In this episode, Canon and Nikon have announced mirrorless camera systems. Both systems comes with high price tags and a limited number of lenses. What's not to love?
Coinciding with the release of the PowerShot SX740 HS, Canon also announced its latest so-called bridge camera, the Canon PowerShot SX70 HS.
Like the SX740 HS, this camera adds just enough new features to keep the product fresh. New to this camera is the ability to record 4K video.
When it comes to lenses, Canon’s L series are always held in high regard. Just look at the sidelines at any sporting event, and you’ll see lots of the off-white lens barrels.
For those who need an excellent all-purpose telephoto zoom, Canon has updated two of its most popular lenses.
The Canon EF 70-200mm f/4L IS II USM and Canon EF 70-200mm f/2.8L IS III USM should satisfy those looking for a high-quality optic.
The point and shoot market still has its fans, and Canon is among a few camera makers that continues to produce reasonably priced products for this segment.
The Canon PowerShot SX740 HS has specs that make it worth a look:
In its current lineup, Canon has two portrait lenses. One is f/1.8 and the other is f/1.2. The just-announced Canon EF 85mm f/1.4L IS USM is one of four lenses Canon has announced, as well as a macro-light setup.
The 85mm lens sits between its two current offerings for those who want the half-stop difference.
It uses 14 elements in 10 groups and includes a glass-molded aspherical element. The aperture is formed by nine blades, and Canon promises smooth bokeh.
Make no bones about it: Canon wants smartphone photographers.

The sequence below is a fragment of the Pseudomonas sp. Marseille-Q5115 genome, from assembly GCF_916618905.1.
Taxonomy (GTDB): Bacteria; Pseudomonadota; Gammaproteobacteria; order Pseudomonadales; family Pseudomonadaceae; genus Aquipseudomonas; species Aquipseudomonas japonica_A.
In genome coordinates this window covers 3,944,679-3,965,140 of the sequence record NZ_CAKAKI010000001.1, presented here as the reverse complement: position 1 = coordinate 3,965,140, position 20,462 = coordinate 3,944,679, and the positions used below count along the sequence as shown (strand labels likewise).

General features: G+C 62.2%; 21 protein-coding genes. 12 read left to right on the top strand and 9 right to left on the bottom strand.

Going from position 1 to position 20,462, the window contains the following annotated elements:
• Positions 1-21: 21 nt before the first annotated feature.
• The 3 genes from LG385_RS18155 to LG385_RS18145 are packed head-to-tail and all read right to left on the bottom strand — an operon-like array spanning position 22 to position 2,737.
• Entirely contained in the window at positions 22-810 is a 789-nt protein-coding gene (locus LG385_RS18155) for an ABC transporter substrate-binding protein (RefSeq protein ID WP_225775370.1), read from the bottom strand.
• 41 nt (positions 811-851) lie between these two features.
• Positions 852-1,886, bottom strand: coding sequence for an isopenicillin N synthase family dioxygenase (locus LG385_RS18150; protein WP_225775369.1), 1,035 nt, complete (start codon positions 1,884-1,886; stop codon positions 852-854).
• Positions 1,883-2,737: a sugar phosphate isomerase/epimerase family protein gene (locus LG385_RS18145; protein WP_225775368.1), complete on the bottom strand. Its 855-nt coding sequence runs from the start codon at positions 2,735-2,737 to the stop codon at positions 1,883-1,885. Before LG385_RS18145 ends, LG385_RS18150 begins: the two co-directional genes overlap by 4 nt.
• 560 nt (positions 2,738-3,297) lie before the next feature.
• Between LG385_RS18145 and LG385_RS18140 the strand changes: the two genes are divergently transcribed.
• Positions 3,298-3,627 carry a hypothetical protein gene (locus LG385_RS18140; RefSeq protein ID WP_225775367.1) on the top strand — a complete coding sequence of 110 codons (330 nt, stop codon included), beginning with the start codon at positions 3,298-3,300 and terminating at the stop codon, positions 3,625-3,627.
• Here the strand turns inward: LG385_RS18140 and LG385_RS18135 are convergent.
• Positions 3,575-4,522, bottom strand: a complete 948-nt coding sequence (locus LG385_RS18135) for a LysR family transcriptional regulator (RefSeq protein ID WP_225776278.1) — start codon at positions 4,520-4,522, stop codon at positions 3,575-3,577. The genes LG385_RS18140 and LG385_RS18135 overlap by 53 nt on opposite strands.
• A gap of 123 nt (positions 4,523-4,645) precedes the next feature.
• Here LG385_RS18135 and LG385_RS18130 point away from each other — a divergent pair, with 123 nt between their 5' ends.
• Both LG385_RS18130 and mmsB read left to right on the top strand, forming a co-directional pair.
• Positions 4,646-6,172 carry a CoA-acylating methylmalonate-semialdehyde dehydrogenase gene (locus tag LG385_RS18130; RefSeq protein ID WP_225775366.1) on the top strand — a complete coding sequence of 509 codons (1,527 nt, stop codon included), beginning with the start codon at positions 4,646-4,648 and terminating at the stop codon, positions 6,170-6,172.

Canon mentions that group several times in its press release announcing the Canon EOS M100 mirrorless camera.
“The new Canon EOS M100 can be the ideal camera for those eager to step up their images and share their creative vision without sacrificing image quality or on-the-go performance,” said Yuichi Ishizuka, Canon USA’s president and COO.
Canon’s two news digital SLRs serve opposite points in the amateur market.
The Canon EOS 6D Mark II is a full-frame camera, while the EOS Rebel SL2 is an entry level camera. Both bodies succeed similarly named cameras in Canon’s lineup.
Both camera have WiFi, GPS and Bluetooth built-in to make connectivity with a computer or smart device easier and can shoot Full HD 60p video.
Canon EOS 6D Mark II
One of the nice things about a so-called bridge camera is that many of the recent offerings are fitted with superzooms that offer very long telephoto focal lengths.
The Tamron f/3.5-6.3 18-400mm Di II VC HLD brings the bridge camera concept to Canon and Nikon digital SLRs with APS-C sensors. This translates to a full-frame equivalent range of 27-600mm for Nikon cameras and 28.8-640mm for Canon bodies.
Sigma hopes that its new 24-70mm f/2.8 DG HSM OS Art will make you think differently about kit lenses. After all, the kit lens is seen by many as something that is thrown in by camer makers without much thought – it gives most photographers a lens to use, even if it’s not the best lens in the lineup.
Sigma's intent with this lens is to provide a premium all-purpose zoom with excellent optical performance and "beautiful circular bokeh."
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